Herman Cain Plays The Race Card

Remember the 2008 campaign (and afterward) when several of Obama’s opponents were called racist for criticizing him? Remember the conservative backlash against liberals playing the race card? Fast forward to the 2012 campaign and we are once again seeing the same filthy, immature racialism. Only this time it’s coming from a conservative – tea party darling Herman Cain.

I came across this story from ThinkProgress and was immediately skeptical as I am a frequent viewer of The Daily Show and consider myself to be a huge fan of Jon Stewart. I have never once even considered that Jon Stewart harbors any sense of racism. However, keeping an open mind and not wanting to cast a hasty judgement, I decided to hunt down the clip of Stewart’s show in question to see just what it was that Herman Cain was referencing. Perhaps Stewart has said something that Cain merely took out of context. To my surprise, the segment was from a show which I had already seen. The issue of race did not so much as pass through my mind upon my initial viewing that episode, and I did not detect the slightest hint of it the second time.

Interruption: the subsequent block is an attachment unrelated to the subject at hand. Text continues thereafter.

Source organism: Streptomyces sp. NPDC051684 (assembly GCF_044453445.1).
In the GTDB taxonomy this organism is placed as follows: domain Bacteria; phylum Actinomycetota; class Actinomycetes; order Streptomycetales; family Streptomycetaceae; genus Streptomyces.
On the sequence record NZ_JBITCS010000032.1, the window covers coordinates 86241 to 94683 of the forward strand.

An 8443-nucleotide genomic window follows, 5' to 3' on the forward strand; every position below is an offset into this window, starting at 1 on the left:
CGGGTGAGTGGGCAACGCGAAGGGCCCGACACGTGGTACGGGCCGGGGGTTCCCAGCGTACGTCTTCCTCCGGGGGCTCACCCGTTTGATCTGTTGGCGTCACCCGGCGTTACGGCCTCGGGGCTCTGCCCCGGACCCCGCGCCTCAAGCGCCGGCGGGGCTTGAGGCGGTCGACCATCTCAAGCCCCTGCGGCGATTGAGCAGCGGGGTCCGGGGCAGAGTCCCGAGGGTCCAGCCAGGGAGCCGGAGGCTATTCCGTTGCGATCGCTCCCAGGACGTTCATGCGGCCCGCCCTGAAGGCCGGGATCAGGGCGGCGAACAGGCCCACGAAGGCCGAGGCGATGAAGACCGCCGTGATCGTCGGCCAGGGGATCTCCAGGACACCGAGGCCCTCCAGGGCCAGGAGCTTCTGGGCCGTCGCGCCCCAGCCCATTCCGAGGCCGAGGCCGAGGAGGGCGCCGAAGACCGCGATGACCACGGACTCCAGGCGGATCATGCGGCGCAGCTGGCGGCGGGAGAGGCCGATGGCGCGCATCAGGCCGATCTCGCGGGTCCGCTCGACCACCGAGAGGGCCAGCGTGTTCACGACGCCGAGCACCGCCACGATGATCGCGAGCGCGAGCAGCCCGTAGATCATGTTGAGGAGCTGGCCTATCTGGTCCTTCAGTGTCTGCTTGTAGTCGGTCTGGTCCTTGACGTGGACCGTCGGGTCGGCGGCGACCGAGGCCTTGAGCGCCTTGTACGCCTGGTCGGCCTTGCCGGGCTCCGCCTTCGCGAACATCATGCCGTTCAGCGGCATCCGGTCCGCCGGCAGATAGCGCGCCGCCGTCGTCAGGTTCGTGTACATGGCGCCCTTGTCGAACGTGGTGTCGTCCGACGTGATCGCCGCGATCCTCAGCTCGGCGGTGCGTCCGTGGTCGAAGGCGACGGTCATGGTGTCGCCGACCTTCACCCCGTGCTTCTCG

Here’s what Herman Cain had to say:

Charity and Government

On April 15th, I went down to the Georgia state capitol to hang out with about 5000 of my racist friends as we discussed ways to oppress the poor, exploit and denigrate minorities, engage in violent protest and call for the death of President Barack Obama. At least, that is what we were doing according to the media, who reported breathlessly about this violent uprising which stemmed from the hatred of a black president (while conveniently ignoring the fact that the same president could not have been elected without a huge number of white voters casting their ballots for him…maybe white voters did not realize he was black until after the election).